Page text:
He has paid the price and our repentance declares our commitment to that grace. “I’m sorry that my sin put Him on the cross, but His crucifixion will not be in vain. The price He paid for my freedom will not be taken for granted. I’m not going to live in a way that will cause Him any more suffering.” That’s repentance. This is the violence that the Kingdom suffers. This is breaking and entering into Heaven.
It Comes Down to Faith
All of this is predicated on faith. We take on faith that Christ is who He said He was. We take on faith that His death on the cross is atonement for our sin. It’s the same faith Abraham had in Hebrews 11:6:
Hebrews 11:6 (NKJV)
11:6 But without faith it is impossible to please Him, for he who comes to God must believe that He is, and that He is a rewarder of those who diligently seek Him.
It’s by faith that we believe He is. It’s by faith that we diligently seek Him, and receive the reward of our diligence. It’s by and through faith that we are the violent that take the Kingdom by force.
I had a guy ask me once, “How do you know thirteen guys didn't just decide to get together and write The Bible?” By Faith. “How do you know that this isn't just the greatest con game in history? By Faith. “How do you know that God will answer your prayers?” By Faith.
Hebrews 11:1 (NKJV)
11:1 Now faith is the substance of things hoped for, the evidence of things not seen.
Faith is the substance of things hoped for. This word substance means that this is the fleshing out. In other words this is the reality of the thing that’s hoped for. It’s the evidence of things not seen. Evidence is an outward indication of the existence of some fact or some thing. So what is faith? It’s our hope made real and that what we can’t see exists. So, we’re saved because we believe God became man, in the person of Jesus Christ, and that his shed blood has atoned for our sin. We also believe that our repentance gains us access to Heaven. We take these things on faith and that faith is our salvation.
We have taken the gates of Heaven by force, and if we have used force to enter then we are the people of violence; the violent. So then question in this is, “Are you violent, or are you suffering from milquetoast faith. Do you know what milquetoast is? It’s toast that has been soaked in milk to make it soft, to take the hardness away, to make it palatable.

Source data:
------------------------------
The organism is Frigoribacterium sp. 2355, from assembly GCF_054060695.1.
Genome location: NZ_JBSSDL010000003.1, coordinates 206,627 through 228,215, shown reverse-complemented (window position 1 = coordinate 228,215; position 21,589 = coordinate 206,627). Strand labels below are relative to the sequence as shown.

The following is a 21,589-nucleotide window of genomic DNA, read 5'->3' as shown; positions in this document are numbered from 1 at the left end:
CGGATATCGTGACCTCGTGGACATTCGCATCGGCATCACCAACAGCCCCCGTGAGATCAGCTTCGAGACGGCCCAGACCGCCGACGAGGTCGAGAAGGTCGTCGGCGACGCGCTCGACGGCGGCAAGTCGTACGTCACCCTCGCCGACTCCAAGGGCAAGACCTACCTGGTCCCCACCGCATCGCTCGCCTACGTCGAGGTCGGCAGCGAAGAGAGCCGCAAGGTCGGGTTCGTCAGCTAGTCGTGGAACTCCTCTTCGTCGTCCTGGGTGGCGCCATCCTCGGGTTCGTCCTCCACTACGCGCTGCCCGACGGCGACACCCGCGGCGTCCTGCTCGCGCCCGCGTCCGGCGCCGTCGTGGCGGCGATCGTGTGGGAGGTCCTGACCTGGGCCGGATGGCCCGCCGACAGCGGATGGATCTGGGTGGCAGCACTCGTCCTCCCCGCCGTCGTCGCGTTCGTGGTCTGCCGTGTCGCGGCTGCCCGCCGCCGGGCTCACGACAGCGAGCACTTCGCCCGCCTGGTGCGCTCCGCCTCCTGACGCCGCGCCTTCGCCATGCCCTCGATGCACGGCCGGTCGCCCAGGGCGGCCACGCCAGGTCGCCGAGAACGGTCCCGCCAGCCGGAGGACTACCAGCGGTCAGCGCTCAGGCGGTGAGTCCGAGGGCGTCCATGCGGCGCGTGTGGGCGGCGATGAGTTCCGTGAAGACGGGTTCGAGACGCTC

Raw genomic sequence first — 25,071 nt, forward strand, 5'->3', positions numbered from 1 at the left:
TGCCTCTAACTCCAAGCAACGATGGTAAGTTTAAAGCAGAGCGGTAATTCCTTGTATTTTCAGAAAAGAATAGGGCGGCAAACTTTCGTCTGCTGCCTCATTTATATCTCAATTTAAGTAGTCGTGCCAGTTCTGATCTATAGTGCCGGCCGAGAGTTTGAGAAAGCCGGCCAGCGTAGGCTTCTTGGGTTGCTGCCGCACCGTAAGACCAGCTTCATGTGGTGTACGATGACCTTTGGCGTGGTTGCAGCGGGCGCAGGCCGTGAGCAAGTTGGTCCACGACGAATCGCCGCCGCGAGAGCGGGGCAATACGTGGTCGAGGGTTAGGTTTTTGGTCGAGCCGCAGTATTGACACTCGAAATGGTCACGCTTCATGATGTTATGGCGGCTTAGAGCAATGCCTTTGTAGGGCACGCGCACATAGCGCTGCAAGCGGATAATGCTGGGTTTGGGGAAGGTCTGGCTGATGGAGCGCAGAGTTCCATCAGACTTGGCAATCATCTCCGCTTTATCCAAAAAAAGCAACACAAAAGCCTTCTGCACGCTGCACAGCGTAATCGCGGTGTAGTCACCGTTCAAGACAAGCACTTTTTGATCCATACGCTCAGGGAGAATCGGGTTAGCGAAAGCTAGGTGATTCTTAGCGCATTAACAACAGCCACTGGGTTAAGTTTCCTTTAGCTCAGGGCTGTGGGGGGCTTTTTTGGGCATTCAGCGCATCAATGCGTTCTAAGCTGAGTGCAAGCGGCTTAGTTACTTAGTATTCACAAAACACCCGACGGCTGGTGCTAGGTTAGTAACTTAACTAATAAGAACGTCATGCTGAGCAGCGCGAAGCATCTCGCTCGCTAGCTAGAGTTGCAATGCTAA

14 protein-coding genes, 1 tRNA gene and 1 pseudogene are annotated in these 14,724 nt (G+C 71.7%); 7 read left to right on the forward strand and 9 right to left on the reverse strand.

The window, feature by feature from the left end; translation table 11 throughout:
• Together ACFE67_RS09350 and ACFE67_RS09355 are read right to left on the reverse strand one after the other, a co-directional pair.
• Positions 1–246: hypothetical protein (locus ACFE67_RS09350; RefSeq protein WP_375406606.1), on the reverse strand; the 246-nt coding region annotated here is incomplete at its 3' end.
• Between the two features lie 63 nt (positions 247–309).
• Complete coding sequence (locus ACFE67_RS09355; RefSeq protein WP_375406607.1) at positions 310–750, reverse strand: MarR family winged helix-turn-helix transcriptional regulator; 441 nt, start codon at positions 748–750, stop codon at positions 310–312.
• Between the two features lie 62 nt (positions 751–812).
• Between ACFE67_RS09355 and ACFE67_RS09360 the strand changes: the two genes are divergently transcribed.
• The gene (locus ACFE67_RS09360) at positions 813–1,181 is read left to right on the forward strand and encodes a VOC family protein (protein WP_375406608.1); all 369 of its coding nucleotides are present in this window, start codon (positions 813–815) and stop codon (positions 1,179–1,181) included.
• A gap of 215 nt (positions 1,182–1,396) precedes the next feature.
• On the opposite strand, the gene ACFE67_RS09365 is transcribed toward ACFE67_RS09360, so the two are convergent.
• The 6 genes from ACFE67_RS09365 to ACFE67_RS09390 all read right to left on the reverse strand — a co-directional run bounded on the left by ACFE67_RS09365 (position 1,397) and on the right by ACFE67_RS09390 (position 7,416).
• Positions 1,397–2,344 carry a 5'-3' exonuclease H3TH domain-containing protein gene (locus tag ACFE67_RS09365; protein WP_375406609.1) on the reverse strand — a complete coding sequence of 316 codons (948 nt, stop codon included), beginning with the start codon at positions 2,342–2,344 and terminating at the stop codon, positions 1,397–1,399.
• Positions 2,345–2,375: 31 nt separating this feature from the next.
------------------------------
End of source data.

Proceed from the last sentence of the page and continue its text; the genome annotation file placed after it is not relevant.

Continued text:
Are You Violent?
The church world today seems to be a church of milquetoast faith. Many churches believe the Gospel is too hard for people to bear. We need to soften it up We don’t want to offend the sinners by confronting sin; by telling them that their sin offends God.
You know, I would have never gotten saved if the Gospel didn't hit me right between the eyes, “Here’s what you’re guilty of, now what are you going to do with that?” I dealt with it in the only way I could; I repented. I stepped out in faith. I said, "God I hope you’re real, I hope the that your promises are true." Jesus Christ and his atoning blood are the substance of the things I hoped for.
Who are you? Are you one of the violent, or are you afraid to step out in faith and break down the gates of Heaven. It’s the violent that come into the kingdom; men and women of action; men and women who will get on their knees and fight.
I praise God for our fellowship's leadership, who are not blown around by every wind and doctrine: Leaders who don’t get involved with every religious fad. Leaders that have committed themselves to a course that will constantly press the battle right to the gates of Hell. When you think about it, that’s what this is, a battle.
Have you ever noticed how many references there are to battle and soldiers in the Bible? Christianity isn't just a simple thing. It’s not a feel-good Gospel. It’s a battle that must be fought. There’s no room in Christianity for milquetoast faith or a milquetoast Gospel. This is a life and death struggle and if you’re going to survive it you’d better be a hardened fighter. You better use all the tools at your disposal.
Do you know how battles are won? Battles are won by breaking through the enemy’s defensive positions and forcing the army through the gates of the city and capturing it. How do we win the war we’re engaged in? THE SAME WAY, by pushing through the enemy’s lines and taking the Kingdom by force. We are called to be men and women of violence: Not physical violence, but spiritual violence. We’re called to storm the gates of Heaven. Are you Violent?
Disclaimer: I am not advocating for physically violent behavior. I’m expressing my thoughts on the Bible statement that the “Kingdom of heaven suffers violence and the violent will take the Kingdom by force.” This is a commentary on spiritual violence.